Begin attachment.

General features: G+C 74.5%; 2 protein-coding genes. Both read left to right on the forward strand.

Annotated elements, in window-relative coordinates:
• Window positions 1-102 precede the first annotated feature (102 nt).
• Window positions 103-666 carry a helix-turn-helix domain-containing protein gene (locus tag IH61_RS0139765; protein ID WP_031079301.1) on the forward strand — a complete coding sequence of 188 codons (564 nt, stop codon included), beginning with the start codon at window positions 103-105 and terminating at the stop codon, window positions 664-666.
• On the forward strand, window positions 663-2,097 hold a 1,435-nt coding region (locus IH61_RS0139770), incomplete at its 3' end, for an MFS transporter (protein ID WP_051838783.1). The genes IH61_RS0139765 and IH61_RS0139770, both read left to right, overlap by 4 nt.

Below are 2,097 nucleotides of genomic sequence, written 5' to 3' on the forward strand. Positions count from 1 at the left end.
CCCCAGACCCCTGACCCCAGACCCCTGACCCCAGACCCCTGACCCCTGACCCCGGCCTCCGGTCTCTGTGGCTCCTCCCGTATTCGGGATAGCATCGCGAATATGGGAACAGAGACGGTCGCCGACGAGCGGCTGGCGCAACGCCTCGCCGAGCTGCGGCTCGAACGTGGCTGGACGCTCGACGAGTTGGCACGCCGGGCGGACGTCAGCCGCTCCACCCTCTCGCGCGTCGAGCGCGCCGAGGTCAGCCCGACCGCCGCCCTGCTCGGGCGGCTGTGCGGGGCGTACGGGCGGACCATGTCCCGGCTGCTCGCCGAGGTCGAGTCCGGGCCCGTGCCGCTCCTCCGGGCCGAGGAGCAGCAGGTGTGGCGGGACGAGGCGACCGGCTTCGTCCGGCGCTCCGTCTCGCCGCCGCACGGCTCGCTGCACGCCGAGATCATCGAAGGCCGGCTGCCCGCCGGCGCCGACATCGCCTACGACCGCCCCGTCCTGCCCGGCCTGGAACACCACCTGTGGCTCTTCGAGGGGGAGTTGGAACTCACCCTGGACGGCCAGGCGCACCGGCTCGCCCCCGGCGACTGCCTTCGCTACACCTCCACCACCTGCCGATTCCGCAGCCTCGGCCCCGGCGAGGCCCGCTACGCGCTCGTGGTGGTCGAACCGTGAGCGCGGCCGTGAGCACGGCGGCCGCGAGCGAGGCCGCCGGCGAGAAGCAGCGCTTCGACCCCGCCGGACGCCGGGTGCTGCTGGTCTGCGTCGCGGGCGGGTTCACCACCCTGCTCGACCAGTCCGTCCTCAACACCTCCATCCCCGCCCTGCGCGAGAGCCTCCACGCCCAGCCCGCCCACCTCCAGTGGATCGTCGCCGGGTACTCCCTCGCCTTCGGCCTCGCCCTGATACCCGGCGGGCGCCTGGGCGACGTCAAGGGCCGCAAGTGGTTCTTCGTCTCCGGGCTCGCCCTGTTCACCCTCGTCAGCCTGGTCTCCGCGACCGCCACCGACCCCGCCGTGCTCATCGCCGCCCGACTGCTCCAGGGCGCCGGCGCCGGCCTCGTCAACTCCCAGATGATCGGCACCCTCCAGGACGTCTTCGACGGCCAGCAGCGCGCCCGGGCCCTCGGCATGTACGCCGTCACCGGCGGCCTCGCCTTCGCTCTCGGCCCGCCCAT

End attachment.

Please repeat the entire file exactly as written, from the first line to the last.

General features: G+C 74.5%; 2 protein-coding genes. Both read left to right on the forward strand.

Annotated elements, in window-relative coordinates:
• Window positions 1-102 precede the first annotated feature (102 nt).
• Window positions 103-666 carry a helix-turn-helix domain-containing protein gene (locus tag IH61_RS0139765; protein ID WP_031079301.1) on the forward strand — a complete coding sequence of 188 codons (564 nt, stop codon included), beginning with the start codon at window positions 103-105 and terminating at the stop codon, window positions 664-666.
• On the forward strand, window positions 663-2,097 hold a 1,435-nt coding region (locus IH61_RS0139770), incomplete at its 3' end, for an MFS transporter (protein ID WP_051838783.1). The genes IH61_RS0139765 and IH61_RS0139770, both read left to right, overlap by 4 nt.

Below are 2,097 nucleotides of genomic sequence, written 5' to 3' on the forward strand. Positions count from 1 at the left end.
CCCCAGACCCCTGACCCCAGACCCCTGACCCCAGACCCCTGACCCCTGACCCCGGCCTCCGGTCTCTGTGGCTCCTCCCGTATTCGGGATAGCATCGCGAATATGGGAACAGAGACGGTCGCCGACGAGCGGCTGGCGCAACGCCTCGCCGAGCTGCGGCTCGAACGTGGCTGGACGCTCGACGAGTTGGCACGCCGGGCGGACGTCAGCCGCTCCACCCTCTCGCGCGTCGAGCGCGCCGAGGTCAGCCCGACCGCCGCCCTGCTCGGGCGGCTGTGCGGGGCGTACGGGCGGACCATGTCCCGGCTGCTCGCCGAGGTCGAGTCCGGGCCCGTGCCGCTCCTCCGGGCCGAGGAGCAGCAGGTGTGGCGGGACGAGGCGACCGGCTTCGTCCGGCGCTCCGTCTCGCCGCCGCACGGCTCGCTGCACGCCGAGATCATCGAAGGCCGGCTGCCCGCCGGCGCCGACATCGCCTACGACCGCCCCGTCCTGCCCGGCCTGGAACACCACCTGTGGCTCTTCGAGGGGGAGTTGGAACTCACCCTGGACGGCCAGGCGCACCGGCTCGCCCCCGGCGACTGCCTTCGCTACACCTCCACCACCTGCCGATTCCGCAGCCTCGGCCCCGGCGAGGCCCGCTACGCGCTCGTGGTGGTCGAACCGTGAGCGCGGCCGTGAGCACGGCGGCCGCGAGCGAGGCCGCCGGCGAGAAGCAGCGCTTCGACCCCGCCGGACGCCGGGTGCTGCTGGTCTGCGTCGCGGGCGGGTTCACCACCCTGCTCGACCAGTCCGTCCTCAACACCTCCATCCCCGCCCTGCGCGAGAGCCTCCACGCCCAGCCCGCCCACCTCCAGTGGATCGTCGCCGGGTACTCCCTCGCCTTCGGCCTCGCCCTGATACCCGGCGGGCGCCTGGGCGACGTCAAGGGCCGCAAGTGGTTCTTCGTCTCCGGGCTCGCCCTGTTCACCCTCGTCAGCCTGGTCTCCGCGACCGCCACCGACCCCGCCGTGCTCATCGCCGCCCGACTGCTCCAGGGCGCCGGCGCCGGCCTCGTCAACTCCCAGATGATCGGCACCCTCCAGGACGTCTTCGACGGCCAGCAGCGCGCCCGGGCCCTCGGCATGTACGCCGTCACCGGCGGCCTCGCCTTCGCTCTCGGCCCGCCCAT